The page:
Table of Contents

Brands and Branding Geographies

Brands and Branding Geographies

Edited by Andy Pike

Despite overstated claims of their ‘global’ homogeneity, ubiquity and contribution to ‘flattening’ spatial differences, the geographies of brands and branding actually do matter. This vibrant collection provides a comprehensive reference point for the emergent area of brand and branding geographies in a multi-disciplinary and international context.

Chapter 2: Of Places and Brands

Nicolas Papadopoulos

Subjects: business and management, marketing, development studies, tourism, economics and finance, regional economics, services, environment, tourism, geography, tourism, social policy and sociology, sociology and sociological theory, urban and regional studies, urban studies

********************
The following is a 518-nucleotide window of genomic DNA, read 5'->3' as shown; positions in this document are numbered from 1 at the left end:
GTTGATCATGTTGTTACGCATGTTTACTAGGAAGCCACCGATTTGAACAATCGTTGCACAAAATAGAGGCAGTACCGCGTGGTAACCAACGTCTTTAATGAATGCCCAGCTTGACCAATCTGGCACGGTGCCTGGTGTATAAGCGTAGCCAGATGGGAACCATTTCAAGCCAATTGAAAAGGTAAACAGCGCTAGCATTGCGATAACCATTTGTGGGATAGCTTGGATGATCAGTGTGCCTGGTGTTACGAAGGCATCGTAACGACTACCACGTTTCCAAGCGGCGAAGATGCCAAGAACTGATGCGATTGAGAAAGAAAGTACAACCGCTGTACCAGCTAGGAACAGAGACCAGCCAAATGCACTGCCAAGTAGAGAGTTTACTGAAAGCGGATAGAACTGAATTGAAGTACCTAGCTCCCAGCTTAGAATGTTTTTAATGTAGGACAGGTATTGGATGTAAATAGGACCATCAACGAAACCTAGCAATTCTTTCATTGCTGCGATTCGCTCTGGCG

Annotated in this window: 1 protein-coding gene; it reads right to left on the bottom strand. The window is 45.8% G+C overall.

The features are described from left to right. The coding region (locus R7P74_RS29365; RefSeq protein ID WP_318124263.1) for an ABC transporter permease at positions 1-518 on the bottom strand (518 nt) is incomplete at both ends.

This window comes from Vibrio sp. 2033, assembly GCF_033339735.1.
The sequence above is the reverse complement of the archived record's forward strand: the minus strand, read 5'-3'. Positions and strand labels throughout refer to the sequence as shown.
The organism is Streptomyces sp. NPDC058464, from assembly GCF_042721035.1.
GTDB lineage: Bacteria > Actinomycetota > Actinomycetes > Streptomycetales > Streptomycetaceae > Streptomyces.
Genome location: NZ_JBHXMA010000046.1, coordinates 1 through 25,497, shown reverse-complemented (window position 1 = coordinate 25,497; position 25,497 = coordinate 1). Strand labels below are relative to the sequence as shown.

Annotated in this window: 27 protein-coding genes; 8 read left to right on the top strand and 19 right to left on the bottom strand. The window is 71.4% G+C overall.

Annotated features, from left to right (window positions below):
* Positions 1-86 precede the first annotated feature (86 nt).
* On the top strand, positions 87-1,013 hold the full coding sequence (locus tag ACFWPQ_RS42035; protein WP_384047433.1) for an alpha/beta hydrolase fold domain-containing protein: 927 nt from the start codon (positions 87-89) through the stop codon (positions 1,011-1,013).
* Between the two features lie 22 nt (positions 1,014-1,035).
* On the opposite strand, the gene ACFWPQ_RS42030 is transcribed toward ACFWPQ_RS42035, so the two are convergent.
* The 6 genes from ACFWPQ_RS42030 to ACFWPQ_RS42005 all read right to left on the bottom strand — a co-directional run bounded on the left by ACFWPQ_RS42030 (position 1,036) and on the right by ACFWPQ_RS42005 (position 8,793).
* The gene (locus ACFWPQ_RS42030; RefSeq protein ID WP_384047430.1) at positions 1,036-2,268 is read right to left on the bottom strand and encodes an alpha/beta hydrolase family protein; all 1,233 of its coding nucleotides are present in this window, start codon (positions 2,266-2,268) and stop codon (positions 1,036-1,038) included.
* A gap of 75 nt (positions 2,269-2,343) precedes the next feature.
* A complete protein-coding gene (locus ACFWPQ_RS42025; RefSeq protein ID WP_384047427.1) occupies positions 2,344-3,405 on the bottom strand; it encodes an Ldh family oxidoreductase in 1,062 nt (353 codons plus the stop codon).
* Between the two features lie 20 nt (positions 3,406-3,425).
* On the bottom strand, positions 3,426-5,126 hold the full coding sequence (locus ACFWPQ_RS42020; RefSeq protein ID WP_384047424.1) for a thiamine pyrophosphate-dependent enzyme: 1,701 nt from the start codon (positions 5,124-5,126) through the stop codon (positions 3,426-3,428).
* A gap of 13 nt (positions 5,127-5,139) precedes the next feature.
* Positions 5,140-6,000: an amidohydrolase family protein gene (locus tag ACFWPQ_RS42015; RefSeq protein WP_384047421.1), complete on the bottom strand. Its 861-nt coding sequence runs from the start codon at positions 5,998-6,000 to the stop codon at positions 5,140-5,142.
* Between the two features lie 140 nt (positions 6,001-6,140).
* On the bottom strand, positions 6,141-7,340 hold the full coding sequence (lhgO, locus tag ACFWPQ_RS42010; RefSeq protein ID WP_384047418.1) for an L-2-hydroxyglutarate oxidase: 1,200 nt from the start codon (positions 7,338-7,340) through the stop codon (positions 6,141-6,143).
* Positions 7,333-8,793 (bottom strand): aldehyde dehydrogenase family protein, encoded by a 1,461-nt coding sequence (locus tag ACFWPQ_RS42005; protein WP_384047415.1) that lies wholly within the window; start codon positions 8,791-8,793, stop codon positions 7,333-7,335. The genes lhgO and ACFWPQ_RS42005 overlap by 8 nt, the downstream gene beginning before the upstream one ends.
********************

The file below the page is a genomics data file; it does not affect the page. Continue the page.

Nicolas Papadopoulos INTRODUCTION ‘Place’ is central to human life. From ‘Joseph of Arimathea’ and ‘Mexican standoff’ to ‘French joie de vivre’ and ‘British stiff upper lip’, place designators, whether emphasizing the place itself or the people who live in it or its other characteristics, have been used commonly as a form of shorthand to convey large amounts of both simple and complex information in human communication. Since ‘place’ can refer to a room, building, home, neighbourhood, community, city, subnational region, country, supranational region, or the entire world, we experience it when buying a new home, growing up or working in a city, travelling to a destination, buying services at or products from it, and so on. It would not be an exaggeration to say, by paraphrasing the title of a popular movie, that ‘There’s Something [Very, Very Special] about Place’. Considering its centrality, it is not surprising that place has been studied in a range of disciplines including geography, anthropology, sociology, and environmental psychology (e.g. respectively Brown and Raymond 2007; Low and Lawrence-Zúñiga 2003; Gieryn 2000; Lewicka 2010). In all these fields, interest has been shifting (Cresswell 2004) from studying and describing place in the traditional narrow sense of ‘region’ or ‘location’ to viewing it as a socially constructed experience (Low and Lawrence-Zúñiga 2003) – leading Kearney and Bradley (2009: 79) to conclude that ‘place . . . cannot be separated from people’. As a result, there has recently been growing recognition that place matters considerably more than previously thought (Trentelman 2009)...

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